29. Ms Barbara Hanchard, Executive Officer, Forum Fisheries Agency, Honiara, Solomon Islands, made a presentation entitled "The Implementation of the 1995 FAO Code of Conduct for Responsible Fisheries in the Pacific Islands". Her presentation noted that the development of the Code of Conduct was fundamentally a global response to the progressive failure of countries to manage fisheries. It was pointed out that the Code provided the international community with a framework of principles, goals and elements for action with which to implement responsible fishery policies and legislation based on conservation, management and development of living marine resources, while taking into account the ecosystem and biodiversity. Ms Hanchard stressed that the Code covered principles and standards not only for the conservation and management of fisheries, per se, but also all aspects of fisheries including capture, processing and trade of fish and fishery products, fishing operations, aquaculture, fisheries research and the integration of fisheries into coastal area management.
30. The presentation commenced by providing a brief overview of the Code of Conduct. It then addressed developments in fisheries management in the Pacific Islands which sought to give effect to the Code of Conduct and other international agreements that provided principles and international standards for the conservation, management and development of living aquatic resources. This part of the presentation focused especially on a review of fishery management initiatives that had been developed and which were consistent with the principles of the Code and other international instruments. A copy of the paper on which the presentation was based is attached as Appendix I.
31. The Workshop expressed the view that fisheries management in the Pacific Islands had been generally forward looking in approach and that the regional instruments developed and implemented were consistent with the concepts and principle enshrined in the Code of Conduct. However, it was recognized that many of these instruments were directed primarily towards highly migratory fish stocks being harvested by foreign fishing fleets. The Workshop noted that the greatest challenge for Pacific Island countries was to maximize benefits from their tuna resources. It was further noted that these resources were the most valuable resource for many countries in the region and that in some cases they generated a substantial proportion of national income.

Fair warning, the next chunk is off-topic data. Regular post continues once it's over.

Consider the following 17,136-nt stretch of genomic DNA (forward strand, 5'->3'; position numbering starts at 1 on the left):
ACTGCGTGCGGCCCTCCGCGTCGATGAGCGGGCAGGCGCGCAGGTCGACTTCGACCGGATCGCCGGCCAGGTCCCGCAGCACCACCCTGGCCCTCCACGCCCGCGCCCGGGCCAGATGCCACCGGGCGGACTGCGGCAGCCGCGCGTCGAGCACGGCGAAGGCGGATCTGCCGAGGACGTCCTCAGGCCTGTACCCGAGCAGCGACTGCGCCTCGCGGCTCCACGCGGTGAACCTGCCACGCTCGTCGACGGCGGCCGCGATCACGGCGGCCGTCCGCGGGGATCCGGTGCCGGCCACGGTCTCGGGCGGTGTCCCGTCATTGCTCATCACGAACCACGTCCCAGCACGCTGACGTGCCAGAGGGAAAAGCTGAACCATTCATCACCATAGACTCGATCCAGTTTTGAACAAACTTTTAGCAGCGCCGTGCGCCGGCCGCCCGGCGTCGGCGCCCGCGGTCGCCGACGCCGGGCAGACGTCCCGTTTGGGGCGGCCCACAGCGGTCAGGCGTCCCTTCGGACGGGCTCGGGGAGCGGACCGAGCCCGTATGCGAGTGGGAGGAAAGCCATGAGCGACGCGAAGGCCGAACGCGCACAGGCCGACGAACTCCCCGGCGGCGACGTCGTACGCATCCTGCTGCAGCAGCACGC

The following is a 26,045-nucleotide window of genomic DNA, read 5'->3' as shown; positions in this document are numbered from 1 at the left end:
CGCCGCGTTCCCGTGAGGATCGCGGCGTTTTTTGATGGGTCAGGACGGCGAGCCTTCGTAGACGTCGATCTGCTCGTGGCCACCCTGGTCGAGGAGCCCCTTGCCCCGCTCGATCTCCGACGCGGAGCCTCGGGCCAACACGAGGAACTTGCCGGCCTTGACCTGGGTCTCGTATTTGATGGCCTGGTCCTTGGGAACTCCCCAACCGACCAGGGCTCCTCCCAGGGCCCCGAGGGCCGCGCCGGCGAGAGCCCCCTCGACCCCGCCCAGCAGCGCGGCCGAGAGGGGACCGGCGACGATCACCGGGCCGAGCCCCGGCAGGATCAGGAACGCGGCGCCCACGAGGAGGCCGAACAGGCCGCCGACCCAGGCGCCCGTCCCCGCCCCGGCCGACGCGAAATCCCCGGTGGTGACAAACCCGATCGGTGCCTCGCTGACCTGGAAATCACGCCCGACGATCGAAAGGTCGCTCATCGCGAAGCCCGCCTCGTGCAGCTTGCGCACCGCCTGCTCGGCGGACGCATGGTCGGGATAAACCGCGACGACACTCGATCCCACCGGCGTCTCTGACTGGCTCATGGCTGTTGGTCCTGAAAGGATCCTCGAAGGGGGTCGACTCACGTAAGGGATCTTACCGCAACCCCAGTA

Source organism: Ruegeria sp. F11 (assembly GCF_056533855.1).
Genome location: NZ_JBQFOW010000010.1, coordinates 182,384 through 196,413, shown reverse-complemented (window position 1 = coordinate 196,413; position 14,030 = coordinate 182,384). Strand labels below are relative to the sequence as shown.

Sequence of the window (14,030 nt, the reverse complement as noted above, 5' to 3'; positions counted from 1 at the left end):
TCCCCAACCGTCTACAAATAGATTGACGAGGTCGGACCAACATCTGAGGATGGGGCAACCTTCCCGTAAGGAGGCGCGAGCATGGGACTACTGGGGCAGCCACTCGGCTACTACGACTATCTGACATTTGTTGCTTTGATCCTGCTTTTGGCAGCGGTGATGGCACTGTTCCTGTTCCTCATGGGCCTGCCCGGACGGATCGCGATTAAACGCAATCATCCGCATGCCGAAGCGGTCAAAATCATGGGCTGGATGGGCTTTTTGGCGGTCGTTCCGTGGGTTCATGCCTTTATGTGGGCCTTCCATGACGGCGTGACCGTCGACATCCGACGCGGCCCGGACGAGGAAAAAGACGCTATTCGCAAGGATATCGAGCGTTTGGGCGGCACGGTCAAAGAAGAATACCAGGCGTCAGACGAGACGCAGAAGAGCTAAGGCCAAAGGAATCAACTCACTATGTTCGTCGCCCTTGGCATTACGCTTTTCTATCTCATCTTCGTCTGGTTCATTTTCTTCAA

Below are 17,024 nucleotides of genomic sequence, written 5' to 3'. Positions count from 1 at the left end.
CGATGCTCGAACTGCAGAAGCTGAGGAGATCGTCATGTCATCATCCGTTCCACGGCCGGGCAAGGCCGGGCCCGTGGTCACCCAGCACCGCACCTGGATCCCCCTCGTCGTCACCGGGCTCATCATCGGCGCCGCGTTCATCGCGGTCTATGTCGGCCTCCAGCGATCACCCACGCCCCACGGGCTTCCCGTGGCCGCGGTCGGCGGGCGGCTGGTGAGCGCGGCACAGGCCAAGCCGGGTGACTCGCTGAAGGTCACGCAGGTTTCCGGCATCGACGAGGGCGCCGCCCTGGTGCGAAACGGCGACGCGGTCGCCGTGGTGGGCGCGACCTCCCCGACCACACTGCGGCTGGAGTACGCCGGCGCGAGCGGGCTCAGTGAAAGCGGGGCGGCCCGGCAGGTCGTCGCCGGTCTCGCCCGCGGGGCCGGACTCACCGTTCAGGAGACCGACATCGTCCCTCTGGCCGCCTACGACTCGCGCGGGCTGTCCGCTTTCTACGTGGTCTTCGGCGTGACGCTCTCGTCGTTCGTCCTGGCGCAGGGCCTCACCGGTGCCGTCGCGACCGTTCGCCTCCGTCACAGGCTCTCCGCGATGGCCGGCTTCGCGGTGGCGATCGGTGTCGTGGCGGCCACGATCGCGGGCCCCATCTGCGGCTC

32. The Workshop noted that there were no regional fishing capacity limits in place and although the only tuna species considered close to being overfished were bigeye and yellowfin the region's fisheries could be described as "open access" in character. The recently negotiated Convention on the Conservation and Management of Highly Migratory Fish Stocks in the Western and Central Pacific Ocean, when in force, would be required to establish capacity and/or effort restrictions. This meant that Parties to the Convention would no longer be permitted to allow an "open access" policy and issues of allocation would require closer attention by island countries. The Workshop noted that some Pacific Island countries were fearful of limiting access as they believed that such limitations would lead to a reduction in revenue from their licensing arrangements with foreign fleets. It was further noted that in some instances rights based management was being encouraged in the Pacific Islands for both small-scale and industrial fisheries.
33. The Workshop recognized that the Regional Register of Foreign Fishing Vessels maintained by the Forum Fisheries Agency (FFA) on behalf of its Members had been an effective tool in regulating the operation of foreign vessels operating in the Pacific Islands. The Register had also been highly beneficial to countries in that it had encouraged compliance by vessels with national laws.
34. Some participants noted the aspirations of their countries to establish viable and responsible domestic fishing industries as a means of replacing existing licensing arrangements with foreign fleets. The Workshop recognized that such action would bring more stable and greater social and economic benefit to island countries.
35. In response to a query on the ARGOS type of satellite monitoring system being trialed in a domestic fishery, the Workshop was advised that this system was based on orbiting satellites and had to "store and send" data that introduced delays of up to seven hours in reporting to a fisheries monitoring centre. Furthermore, it was noted that ARGOS had a disadvantage in that it was a one way system and vessels could not be "polled". Systems based on Inmarsat or other similar communication systems did not have these disadvantages. However, for developing countries and small-sized vessels, the Workshop recognized that cost was an important consideration in selecting a vessel monitoring system (VMS).